Editor's note: this is an excerpt from Tony's recent book Neighbors and Wise Men (Thomas Nelson, 2012).
Ani took two quick strides and he was standing nearly against me. This was not the first time I would be startled by the scant size of the Albanian spatial bubble. He took my hand in his. He face shone in the early evening light with a huge smile and sparkling eyes. His head bobbled slightly as he talked. He spun several sentences of what sounded only of gibberish to my unseasoned American ears.
Then it happened.
Startling, to say the least.
If you had asked, I would have said that it was impossible for Ani and me to stand any closer.
I was wrong. So very wrong.
Gripping my hand and forearm, Ani pulled me closer. Then he pulled me closer still. He was not a large man, but I could not deny his strength. Then, with celebrative force, he kissed me square on the cheek. Remembering it now, my memories move in slow motion. He slowly released, pulling away only so slightly. I can imagine the look on my face. In shock, I watched his face pass in front of mine, only millimeters separating our noses, mouths, and chins. His face was all smile and bobble. Then he kissed my other cheek, just as hospitably as he did the first.
Only then did he step away. There was still moisture on the soft center of each of my cheeks.
That night, as I lay in the dark on my divan-style bed, staring at the ceiling, I could still feel the shape of his lips on each cheek.
This was one of my first experiences with one of my favorite men I have ever known.
Touch was stolen from me.
It was stolen from me by the American story. It was stolen from me by our puritanical religious roots, and by an entertainment culture that turns affections into sensuality. It was stolen from me by a thousand church scandals that have left pastors afraid to even talk to a parishioner behind closed doors. And it has been stolen from me by a generation that calls all same-gender affection into question.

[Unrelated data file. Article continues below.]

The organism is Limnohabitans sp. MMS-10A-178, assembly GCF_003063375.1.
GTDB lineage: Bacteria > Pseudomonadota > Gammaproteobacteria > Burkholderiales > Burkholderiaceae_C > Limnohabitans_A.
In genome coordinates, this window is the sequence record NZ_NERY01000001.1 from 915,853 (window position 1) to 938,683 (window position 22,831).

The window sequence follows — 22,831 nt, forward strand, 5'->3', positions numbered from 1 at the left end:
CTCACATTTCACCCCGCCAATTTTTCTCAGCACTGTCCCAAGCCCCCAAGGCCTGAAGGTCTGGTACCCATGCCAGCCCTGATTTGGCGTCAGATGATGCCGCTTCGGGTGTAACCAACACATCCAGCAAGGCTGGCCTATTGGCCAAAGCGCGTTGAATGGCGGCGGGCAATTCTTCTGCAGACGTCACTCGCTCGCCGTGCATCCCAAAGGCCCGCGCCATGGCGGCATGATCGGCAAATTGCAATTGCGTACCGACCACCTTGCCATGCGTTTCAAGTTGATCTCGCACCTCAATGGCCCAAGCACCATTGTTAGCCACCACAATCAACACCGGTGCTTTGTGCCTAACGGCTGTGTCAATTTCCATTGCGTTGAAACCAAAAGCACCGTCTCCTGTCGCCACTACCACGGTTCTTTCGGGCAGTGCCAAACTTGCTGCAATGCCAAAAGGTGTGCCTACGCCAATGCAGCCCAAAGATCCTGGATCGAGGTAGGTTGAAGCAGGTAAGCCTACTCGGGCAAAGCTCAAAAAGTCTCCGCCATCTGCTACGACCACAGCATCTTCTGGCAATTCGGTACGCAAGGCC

Society and religion have bedded together to relegate touch to either the sexual or the inappropriate, with little in between.
Two close friends
I had only been in country for a few months when I met Ilir and Genci. They had been best friends since childhood, and I imagine they will be for decades to come. That is the Albanian way.
They were a rugged duo from a small, outlying city. When I say rugged, I really mean rough, even a bit scary. When I first saw them in the dim corridor of their dormitory, I must admit I was instinctually on my guard. They both had dark eyes and black hair with weathered skin. Ilir was the slighter of the two, thin, with sunken cheeks and narrow eyes. Genci was broad. He had crazy hair and thick beard growth. Both wore leather coats covered with creases and cracks.
My first impression, judging them as hoodlums, was not without some merit. A few weeks after meeting them, I saw Ilir on Albanian national television. One of the charming practices of the Albanian police at the time was to place people suspected of crime in publicly displayed lineups. My guess is that the shame was used as a crime deterrent.
Tony Kriz is a writer and church leader from Portland, Oregon, and Author in Residence at Warner Pacific College.